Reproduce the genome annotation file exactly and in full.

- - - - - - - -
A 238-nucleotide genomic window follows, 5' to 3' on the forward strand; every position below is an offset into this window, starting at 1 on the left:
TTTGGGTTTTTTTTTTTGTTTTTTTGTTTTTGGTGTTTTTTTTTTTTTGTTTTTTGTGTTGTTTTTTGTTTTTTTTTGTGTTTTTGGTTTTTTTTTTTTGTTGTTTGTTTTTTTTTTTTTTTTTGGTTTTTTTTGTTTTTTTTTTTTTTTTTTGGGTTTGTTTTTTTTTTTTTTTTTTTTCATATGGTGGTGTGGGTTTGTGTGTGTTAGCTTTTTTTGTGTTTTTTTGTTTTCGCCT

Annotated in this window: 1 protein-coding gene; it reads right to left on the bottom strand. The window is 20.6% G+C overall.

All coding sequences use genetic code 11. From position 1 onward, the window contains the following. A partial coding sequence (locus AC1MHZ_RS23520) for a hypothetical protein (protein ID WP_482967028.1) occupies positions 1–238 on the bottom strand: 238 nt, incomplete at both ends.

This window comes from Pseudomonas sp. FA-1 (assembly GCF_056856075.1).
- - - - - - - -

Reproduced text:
A 238-nucleotide genomic window follows, 5' to 3' on the forward strand; every position below is an offset into this window, starting at 1 on the left:
TTTGGGTTTTTTTTTTTGTTTTTTTGTTTTTGGTGTTTTTTTTTTTTTGTTTTTTGTGTTGTTTTTTGTTTTTTTTTGTGTTTTTGGTTTTTTTTTTTTGTTGTTTGTTTTTTTTTTTTTTTTTGGTTTTTTTTGTTTTTTTTTTTTTTTTTTGGGTTTGTTTTTTTTTTTTTTTTTTTTCATATGGTGGTGTGGGTTTGTGTGTGTTAGCTTTTTTTGTGTTTTTTTGTTTTCGCCT

Annotated in this window: 1 protein-coding gene; it reads right to left on the bottom strand. The window is 20.6% G+C overall.

All coding sequences use genetic code 11. From position 1 onward, the window contains the following. A partial coding sequence (locus AC1MHZ_RS23520) for a hypothetical protein (protein ID WP_482967028.1) occupies positions 1–238 on the bottom strand: 238 nt, incomplete at both ends.

This window comes from Pseudomonas sp. FA-1 (assembly GCF_056856075.1).